Jeff Bezos Picks 18-Year-Old Dutch Student for Blue Origin Rocket Launch

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“This is a dream come true!” Mr. Daemen said in a news release from the family. “I hadn’t counted on this at all until last week that surprising phone call from Blue Origin came. This is so unbelievably cool! The flight to and into space only takes 10 minutes, but I already know that these will be the most special 10 minutes of my life.”

Blue Origin’s spacecraft, New Shepard, is designed for brief space-tourist flights, similar to Virgin Galactic’s SpaceShipTwo. But, unlike Virgin Galactic’s space plane design, New Shepard is more of a traditional rocket that launches vertically. Near the top of the arc, the capsule, where up to six people sit, separates from the booster. The booster and the capsule coast to an altitude above 62 miles, regarded by many as the boundary of outer space. The capsule’s landing is slowed by a parachute.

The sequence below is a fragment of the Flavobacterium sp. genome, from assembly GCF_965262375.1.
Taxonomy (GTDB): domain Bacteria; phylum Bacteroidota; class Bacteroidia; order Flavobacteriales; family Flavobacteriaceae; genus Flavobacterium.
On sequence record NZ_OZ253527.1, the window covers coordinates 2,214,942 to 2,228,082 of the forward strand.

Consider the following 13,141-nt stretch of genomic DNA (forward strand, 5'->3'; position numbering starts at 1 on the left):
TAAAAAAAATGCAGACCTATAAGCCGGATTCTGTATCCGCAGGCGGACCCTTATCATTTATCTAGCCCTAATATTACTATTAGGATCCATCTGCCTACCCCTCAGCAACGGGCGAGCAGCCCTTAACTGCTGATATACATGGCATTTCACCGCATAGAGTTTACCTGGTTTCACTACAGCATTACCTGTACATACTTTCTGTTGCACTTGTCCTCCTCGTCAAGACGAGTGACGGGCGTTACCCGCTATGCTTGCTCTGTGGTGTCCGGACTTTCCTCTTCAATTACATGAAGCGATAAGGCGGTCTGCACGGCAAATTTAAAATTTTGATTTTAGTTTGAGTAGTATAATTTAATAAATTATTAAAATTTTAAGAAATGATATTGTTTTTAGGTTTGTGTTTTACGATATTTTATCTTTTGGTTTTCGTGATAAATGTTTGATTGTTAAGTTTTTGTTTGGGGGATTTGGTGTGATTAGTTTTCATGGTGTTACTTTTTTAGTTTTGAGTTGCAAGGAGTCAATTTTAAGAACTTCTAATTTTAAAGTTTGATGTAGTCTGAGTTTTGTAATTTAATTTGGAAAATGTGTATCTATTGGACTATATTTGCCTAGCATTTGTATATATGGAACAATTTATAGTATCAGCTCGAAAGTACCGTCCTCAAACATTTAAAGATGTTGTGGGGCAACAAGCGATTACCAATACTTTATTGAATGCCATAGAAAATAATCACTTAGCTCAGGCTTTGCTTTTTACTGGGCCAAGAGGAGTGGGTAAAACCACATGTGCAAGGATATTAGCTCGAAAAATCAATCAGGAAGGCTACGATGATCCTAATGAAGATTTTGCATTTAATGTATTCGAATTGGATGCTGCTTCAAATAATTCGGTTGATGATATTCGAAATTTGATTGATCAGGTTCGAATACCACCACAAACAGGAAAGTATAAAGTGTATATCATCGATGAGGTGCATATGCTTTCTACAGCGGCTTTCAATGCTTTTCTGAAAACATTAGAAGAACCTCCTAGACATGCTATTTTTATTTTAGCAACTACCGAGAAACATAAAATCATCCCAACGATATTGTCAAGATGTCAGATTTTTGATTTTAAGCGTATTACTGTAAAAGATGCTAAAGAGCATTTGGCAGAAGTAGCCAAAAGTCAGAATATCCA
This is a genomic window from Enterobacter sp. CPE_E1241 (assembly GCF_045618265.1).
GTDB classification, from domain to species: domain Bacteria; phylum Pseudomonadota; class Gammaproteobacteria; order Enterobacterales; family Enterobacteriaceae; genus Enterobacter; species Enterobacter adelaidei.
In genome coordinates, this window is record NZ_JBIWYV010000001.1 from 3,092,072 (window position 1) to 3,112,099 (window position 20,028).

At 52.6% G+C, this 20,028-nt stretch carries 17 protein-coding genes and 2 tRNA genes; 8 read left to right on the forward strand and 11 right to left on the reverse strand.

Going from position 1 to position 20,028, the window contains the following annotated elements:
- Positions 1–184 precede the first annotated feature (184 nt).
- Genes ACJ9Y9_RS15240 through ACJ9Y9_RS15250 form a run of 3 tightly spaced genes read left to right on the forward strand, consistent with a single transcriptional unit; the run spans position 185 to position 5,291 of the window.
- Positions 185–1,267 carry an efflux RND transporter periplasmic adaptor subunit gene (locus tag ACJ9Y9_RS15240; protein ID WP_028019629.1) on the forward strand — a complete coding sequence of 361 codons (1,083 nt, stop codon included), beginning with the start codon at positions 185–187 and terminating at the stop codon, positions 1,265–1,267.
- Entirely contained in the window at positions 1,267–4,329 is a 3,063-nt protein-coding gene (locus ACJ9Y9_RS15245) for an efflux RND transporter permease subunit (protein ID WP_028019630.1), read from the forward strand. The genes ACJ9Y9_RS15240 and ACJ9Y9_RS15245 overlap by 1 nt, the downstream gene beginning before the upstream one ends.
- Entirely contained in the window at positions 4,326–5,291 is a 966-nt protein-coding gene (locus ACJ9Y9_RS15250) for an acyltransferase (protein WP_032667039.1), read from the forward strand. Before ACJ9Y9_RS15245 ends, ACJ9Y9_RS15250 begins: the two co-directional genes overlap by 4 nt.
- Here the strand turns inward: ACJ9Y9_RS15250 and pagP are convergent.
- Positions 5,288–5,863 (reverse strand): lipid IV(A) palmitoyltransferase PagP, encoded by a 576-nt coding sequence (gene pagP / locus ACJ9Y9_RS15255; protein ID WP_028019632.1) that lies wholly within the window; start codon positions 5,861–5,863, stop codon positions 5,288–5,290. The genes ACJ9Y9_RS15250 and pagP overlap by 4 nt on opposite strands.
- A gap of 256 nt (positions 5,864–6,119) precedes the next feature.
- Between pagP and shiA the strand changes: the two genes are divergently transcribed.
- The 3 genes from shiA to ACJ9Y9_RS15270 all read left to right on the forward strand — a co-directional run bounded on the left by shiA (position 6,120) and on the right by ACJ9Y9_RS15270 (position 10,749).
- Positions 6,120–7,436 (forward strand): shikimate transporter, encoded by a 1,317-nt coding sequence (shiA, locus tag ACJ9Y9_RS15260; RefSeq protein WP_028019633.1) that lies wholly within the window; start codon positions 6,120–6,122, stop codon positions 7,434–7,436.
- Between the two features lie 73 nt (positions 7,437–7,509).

On this first flight, there will be four people aboard: Mr. Daemen; Mr. Bezos; Mr. Bezos’ brother, Mark; and Mary Wallace Funk, a pilot who in the 1960s was among a group of women who passed the same rigorous criteria that NASA used for selecting astronauts. But that was at a time when the space agency had no interest in selecting women as astronauts.

At 18, Mr. Daemen will be the youngest person ever to go to space. At 82, Ms. Funk, who goes by Wally, will be the oldest.

According to the family’s news release, Mr. Daemen and his father, Joes Daemen, founder of Somerset Capital Partners in the Netherlands, were intrigued by the possibility of getting on the flight. “But when the bids started to skyrocket during the auction, we dropped out,” Joes Daemen said.

Blue Origin did not reveal how much the Daemens were paying for the seat; it has not yet publicly announced a price for tickets. According to the Daemens, the price is a lot lower than the $28 million winning bid. The money they paid will be donated by Blue Origin to a charity that has not yet been determined.

On Wednesday, Blue Origin announced that $19 million from the $28 million winning bid will go to 19 space-related nonprofit organizations — $1 million each. The recipients include AstraFemina, a collective of women in science and engineering who aim to serve as role models to girls; the Brook Owens Fellowship, which offers paid internships and fellowships to undergraduate women; and Higher Orbits, an experimental learning lab for high school students.

Kitty Bennett contributed research and Claire Moses contributed translation.

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